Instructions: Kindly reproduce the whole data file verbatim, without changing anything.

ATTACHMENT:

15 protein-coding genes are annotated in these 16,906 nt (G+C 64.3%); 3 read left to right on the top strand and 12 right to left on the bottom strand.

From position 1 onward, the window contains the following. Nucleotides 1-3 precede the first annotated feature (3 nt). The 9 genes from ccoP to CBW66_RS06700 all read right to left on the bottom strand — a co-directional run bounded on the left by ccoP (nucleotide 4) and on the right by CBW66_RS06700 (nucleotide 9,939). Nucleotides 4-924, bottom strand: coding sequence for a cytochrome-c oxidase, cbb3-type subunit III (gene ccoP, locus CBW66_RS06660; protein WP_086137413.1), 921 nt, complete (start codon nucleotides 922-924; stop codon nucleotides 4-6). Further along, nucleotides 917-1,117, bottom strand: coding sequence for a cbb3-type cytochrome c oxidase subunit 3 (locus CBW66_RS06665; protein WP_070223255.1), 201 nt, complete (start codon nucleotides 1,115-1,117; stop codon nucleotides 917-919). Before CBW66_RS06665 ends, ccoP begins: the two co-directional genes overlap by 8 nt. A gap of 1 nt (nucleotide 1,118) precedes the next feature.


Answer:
15 protein-coding genes are annotated in these 16,906 nt (G+C 64.3%); 3 read left to right on the top strand and 12 right to left on the bottom strand.

From position 1 onward, the window contains the following. Nucleotides 1-3 precede the first annotated feature (3 nt). The 9 genes from ccoP to CBW66_RS06700 all read right to left on the bottom strand — a co-directional run bounded on the left by ccoP (nucleotide 4) and on the right by CBW66_RS06700 (nucleotide 9,939). Nucleotides 4-924, bottom strand: coding sequence for a cytochrome-c oxidase, cbb3-type subunit III (gene ccoP, locus CBW66_RS06660; protein WP_086137413.1), 921 nt, complete (start codon nucleotides 922-924; stop codon nucleotides 4-6). Further along, nucleotides 917-1,117, bottom strand: coding sequence for a cbb3-type cytochrome c oxidase subunit 3 (locus CBW66_RS06665; protein WP_070223255.1), 201 nt, complete (start codon nucleotides 1,115-1,117; stop codon nucleotides 917-919). Before CBW66_RS06665 ends, ccoP begins: the two co-directional genes overlap by 8 nt. A gap of 1 nt (nucleotide 1,118) precedes the next feature.